Raphael Warnock and Herschel Walker
Sen. Raphael Warnock and Republican challenger Herschel Walker. REUTERS/Bob Strong/Jonathan Ernst

It is frequently said that wisdom comes with age, but the AARP’s new survey of Georgia voters is enough to make you doubtful.

The American Association of Retired Persons, an organization dedicated to protecting the privileges of those 50 and older, surveyed 1,183 likely voters in the Peach State about the upcoming runoff election between Sen. Raphael Warnock and football star Hershel Walker.

Warnock held a narrow lead, 51% to 47%, over Walker among all voters polled. But among those aged 50 and older, Walker leads by 9 points, while among voters aged 18-49, Warnock is ahead by 24 points, according to the survey released Tuesday.

What do Georgia seniors know that the younger generations don’t? Very little, it seems.

Warnock is an ordained Baptist minister, senior pastor of Atlanta’s historic Ebenezer Baptist Church, from which Rev. Martin Luther King Jr. launched the civil rights movement. He entered politics as an activist supporting expansion of Medicaid to aid Georgia’s poorest. He has two children, but is now divorced. He is pro-choice, favors strict gun-control laws, supports raising the federal minimum wage to $15 per hour, has sought to expand voting rights and has led the Senate in passing key agriculture legislation affecting Georgia.

Walker was a football star at the University of Georgia and went on to play for the NFL and then start a food service business of questionable reputation. He has one child from his first marriage, three children outside of marriage, and has reportedly paid for two abortions by other women. He supports family values, opposes abortion, believes the world “has enough trees” to prevent climate change, says the 2020 election was stolen from Donald Trump and humbly acknowledges “I’m not that smart.”

Of course, there’s one other difference. Warnock is a Democrat and Walker is a Republican.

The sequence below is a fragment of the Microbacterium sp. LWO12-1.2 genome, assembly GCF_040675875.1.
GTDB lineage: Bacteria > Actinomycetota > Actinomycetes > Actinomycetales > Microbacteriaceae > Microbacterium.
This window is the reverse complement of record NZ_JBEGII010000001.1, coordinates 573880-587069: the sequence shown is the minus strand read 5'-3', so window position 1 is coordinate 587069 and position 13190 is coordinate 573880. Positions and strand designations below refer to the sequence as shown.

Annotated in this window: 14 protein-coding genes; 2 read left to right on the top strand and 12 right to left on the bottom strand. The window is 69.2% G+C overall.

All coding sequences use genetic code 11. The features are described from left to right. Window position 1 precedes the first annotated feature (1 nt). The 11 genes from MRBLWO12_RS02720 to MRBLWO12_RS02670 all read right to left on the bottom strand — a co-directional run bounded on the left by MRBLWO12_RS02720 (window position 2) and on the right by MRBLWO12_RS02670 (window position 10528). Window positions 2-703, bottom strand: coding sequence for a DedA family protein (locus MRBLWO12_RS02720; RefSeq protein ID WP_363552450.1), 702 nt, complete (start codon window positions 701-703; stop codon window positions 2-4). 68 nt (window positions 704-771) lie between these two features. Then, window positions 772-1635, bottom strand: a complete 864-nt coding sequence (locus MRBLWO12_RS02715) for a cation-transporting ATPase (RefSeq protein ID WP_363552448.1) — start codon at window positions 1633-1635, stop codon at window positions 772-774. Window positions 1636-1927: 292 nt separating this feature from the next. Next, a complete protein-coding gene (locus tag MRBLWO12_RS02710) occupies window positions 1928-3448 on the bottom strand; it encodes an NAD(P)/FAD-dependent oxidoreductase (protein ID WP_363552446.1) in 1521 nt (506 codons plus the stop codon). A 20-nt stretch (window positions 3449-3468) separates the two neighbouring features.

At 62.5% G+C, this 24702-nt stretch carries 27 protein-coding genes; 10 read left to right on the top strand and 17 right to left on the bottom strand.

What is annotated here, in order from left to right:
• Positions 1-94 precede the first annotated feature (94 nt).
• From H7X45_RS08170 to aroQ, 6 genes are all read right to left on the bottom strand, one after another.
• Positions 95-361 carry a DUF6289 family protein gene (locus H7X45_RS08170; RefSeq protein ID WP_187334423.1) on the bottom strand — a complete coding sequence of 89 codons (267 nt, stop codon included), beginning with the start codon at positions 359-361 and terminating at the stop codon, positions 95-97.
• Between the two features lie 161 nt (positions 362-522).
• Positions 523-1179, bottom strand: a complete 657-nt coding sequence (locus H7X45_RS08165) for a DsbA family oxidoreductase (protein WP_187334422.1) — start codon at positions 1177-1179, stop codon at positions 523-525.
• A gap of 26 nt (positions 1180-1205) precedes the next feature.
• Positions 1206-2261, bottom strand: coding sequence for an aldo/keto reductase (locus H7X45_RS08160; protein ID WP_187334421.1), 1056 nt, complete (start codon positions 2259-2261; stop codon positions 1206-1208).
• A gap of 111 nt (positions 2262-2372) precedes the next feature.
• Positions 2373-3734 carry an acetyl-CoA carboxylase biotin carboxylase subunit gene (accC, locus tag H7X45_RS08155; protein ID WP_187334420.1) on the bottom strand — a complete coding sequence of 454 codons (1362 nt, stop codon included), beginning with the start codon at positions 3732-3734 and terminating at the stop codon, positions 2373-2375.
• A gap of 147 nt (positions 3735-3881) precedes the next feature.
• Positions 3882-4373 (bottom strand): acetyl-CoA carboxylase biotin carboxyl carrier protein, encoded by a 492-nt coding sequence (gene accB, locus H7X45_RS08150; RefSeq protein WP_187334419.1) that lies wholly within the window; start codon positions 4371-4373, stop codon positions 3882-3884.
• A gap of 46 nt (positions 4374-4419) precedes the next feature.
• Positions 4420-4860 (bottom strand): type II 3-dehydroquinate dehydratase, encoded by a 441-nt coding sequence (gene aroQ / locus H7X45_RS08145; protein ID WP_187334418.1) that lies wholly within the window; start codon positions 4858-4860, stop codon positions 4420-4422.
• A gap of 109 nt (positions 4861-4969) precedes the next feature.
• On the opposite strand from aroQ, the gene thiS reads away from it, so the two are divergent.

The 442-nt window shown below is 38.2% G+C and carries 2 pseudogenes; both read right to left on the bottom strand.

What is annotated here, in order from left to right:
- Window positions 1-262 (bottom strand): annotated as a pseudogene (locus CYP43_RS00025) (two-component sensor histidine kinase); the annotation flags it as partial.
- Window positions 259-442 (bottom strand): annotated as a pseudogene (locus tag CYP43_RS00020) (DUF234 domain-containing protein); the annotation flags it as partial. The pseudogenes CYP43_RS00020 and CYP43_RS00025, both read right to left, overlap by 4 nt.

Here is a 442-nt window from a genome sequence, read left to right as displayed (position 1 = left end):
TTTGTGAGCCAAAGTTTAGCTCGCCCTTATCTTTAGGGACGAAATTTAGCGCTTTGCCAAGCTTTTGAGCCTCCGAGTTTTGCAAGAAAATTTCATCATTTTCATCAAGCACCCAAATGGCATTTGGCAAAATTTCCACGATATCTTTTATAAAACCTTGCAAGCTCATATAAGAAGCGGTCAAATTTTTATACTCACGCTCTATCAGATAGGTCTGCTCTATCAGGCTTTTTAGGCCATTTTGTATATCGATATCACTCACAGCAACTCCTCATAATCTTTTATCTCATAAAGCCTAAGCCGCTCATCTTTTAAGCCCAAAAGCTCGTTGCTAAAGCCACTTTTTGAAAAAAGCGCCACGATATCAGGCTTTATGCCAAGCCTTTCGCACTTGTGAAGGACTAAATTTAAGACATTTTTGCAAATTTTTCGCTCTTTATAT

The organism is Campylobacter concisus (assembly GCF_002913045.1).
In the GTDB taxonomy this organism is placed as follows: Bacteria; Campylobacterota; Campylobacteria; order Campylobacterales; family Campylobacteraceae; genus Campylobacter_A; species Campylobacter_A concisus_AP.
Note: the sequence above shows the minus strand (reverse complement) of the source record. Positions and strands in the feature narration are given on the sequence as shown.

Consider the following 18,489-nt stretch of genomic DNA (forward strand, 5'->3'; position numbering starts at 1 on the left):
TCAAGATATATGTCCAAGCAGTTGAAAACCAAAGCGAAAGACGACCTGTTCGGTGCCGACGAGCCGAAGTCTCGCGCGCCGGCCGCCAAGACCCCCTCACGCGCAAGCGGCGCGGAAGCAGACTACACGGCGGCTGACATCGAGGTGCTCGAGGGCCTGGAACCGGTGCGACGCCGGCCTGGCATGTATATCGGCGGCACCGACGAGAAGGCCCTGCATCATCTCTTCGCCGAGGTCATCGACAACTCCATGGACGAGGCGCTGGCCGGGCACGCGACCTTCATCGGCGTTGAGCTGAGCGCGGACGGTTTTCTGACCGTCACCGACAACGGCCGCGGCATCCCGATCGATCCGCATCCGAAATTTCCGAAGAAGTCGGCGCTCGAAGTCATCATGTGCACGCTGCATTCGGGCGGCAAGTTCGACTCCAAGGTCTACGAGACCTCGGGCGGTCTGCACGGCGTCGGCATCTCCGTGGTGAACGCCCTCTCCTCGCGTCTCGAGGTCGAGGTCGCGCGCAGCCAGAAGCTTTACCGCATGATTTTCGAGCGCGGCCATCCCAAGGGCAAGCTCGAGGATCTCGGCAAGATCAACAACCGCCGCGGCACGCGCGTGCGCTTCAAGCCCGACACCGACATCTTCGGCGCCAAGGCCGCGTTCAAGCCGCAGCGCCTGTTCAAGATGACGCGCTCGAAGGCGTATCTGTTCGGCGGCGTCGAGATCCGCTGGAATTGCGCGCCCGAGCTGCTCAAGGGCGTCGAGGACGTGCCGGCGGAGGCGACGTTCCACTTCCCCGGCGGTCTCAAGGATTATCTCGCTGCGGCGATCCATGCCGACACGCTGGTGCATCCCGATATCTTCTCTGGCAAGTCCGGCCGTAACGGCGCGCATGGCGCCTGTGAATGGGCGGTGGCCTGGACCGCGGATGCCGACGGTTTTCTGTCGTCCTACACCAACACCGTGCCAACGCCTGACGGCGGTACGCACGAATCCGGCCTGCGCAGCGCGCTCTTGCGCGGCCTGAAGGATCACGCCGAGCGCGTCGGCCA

Perhaps older Georgians are viewing the runoff with cynical wisdom, supporting Walker as a pawn in the Republican Party’s agenda.

More likely, they’re simply listening to Fox News every night (or even all day) and accepting that network’s drumbeat of victimization. After all, Fox News viewers skew way older than those of any other network.

Warnock is Georgia’s first Black senator, a milestone in a state that was the center of the Confederacy. Among Black voters aged 50 and older in the AARP poll, Warnock holds an overwhelming 83-point lead. Maybe Black voters are afraid that Walker will be a disgrace.

Luckily younger voters in Georgia clearly see Walker for what he is — another celebrity backed by Trump seeking the national political spotlight.

The great poet Robert Frost cautioned that we must listen to the young. His 1928 poem “What Fifty Said” is apropos to the AARP survey:

When I was young my teachers were the old.
I gave up fire for form till I was cold.
I suffered like a metal being cast.
I went to school to age to learn the past.
Now when I am old my teachers are the young.
What can't be molded must be cracked and sprung.
I strain at lessons fit to start a suture.
I go to school to youth to learn the future.

Personally I’m well into my senior years, but I’m counting on younger voters to make the right choices and preserve American democracy.

Chris Jennewein is editor and publisher of Times of San Diego.



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Ellen Bullock